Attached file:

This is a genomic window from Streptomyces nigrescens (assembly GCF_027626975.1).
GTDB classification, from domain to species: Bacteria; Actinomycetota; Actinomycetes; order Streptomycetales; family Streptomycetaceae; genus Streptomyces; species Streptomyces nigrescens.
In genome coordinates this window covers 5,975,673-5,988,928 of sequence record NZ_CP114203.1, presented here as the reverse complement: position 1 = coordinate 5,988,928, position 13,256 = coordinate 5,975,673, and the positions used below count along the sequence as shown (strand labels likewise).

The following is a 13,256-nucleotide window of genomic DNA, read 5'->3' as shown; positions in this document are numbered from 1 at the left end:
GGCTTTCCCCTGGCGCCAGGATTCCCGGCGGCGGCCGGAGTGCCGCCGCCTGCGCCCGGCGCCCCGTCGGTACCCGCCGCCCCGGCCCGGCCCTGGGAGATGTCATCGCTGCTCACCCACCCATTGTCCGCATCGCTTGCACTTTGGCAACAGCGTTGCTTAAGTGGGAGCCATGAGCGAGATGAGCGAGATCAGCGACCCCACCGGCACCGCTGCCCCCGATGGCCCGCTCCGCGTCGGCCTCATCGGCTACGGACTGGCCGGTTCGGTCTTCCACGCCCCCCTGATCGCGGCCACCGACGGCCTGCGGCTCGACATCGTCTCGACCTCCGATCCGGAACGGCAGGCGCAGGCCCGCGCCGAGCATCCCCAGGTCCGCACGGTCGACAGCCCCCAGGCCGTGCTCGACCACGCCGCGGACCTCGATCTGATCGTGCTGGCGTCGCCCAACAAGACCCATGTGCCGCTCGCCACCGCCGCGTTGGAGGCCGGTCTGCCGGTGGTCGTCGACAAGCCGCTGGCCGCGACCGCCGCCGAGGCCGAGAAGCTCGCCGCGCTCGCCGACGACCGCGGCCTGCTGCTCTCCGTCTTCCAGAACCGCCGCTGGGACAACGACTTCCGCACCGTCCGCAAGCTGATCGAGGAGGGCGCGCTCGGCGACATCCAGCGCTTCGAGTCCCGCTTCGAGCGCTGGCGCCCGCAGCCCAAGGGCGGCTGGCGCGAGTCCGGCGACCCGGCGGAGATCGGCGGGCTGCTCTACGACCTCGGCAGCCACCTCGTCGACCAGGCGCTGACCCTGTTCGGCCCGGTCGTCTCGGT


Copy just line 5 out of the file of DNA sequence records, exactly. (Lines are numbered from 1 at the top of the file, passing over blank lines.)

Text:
GGCTTTCCCCTGGCGCCAGGATTCCCGGCGGCGGCCGGAGTGCCGCCGCCTGCGCCCGGCGCCCCGTCGGTACCCGCCGCCCCGGCCCGGCCCTGGGAGATGTCATCGCTGCTCACCCACCCATTGTCCGCATCGCTTGCACTTTGGCAACAGCGTTGCTTAAGTGGGAGCCATGAGCGAGATGAGCGAGATCAGCGACCCCACCGGCACCGCTGCCCCCGATGGCCCGCTCCGCGTCGGCCTCATCGGCTACGGACTGGCCGGTTCGGTCTTCCACGCCCCCCTGATCGCGGCCACCGACGGCCTGCGGCTCGACATCGTCTCGACCTCCGATCCGGAACGGCAGGCGCAGGCCCGCGCCGAGCATCCCCAGGTCCGCACGGTCGACAGCCCCCAGGCCGTGCTCGACCACGCCGCGGACCTCGATCTGATCGTGCTGGCGTCGCCCAACAAGACCCATGTGCCGCTCGCCACCGCCGCGTTGGAGGCCGGTCTGCCGGTGGTCGTCGACAAGCCGCTGGCCGCGACCGCCGCCGAGGCCGAGAAGCTCGCCGCGCTCGCCGACGACCGCGGCCTGCTGCTCTCCGTCTTCCAGAACCGCCGCTGGGACAACGACTTCCGCACCGTCCGCAAGCTGATCGAGGAGGGCGCGCTCGGCGACATCCAGCGCTTCGAGTCCCGCTTCGAGCGCTGGCGCCCGCAGCCCAAGGGCGGCTGGCGCGAGTCCGGCGACCCGGCGGAGATCGGCGGGCTGCTCTACGACCTCGGCAGCCACCTCGTCGACCAGGCGCTGACCCTGTTCGGCCCGGTCGTCTCGGT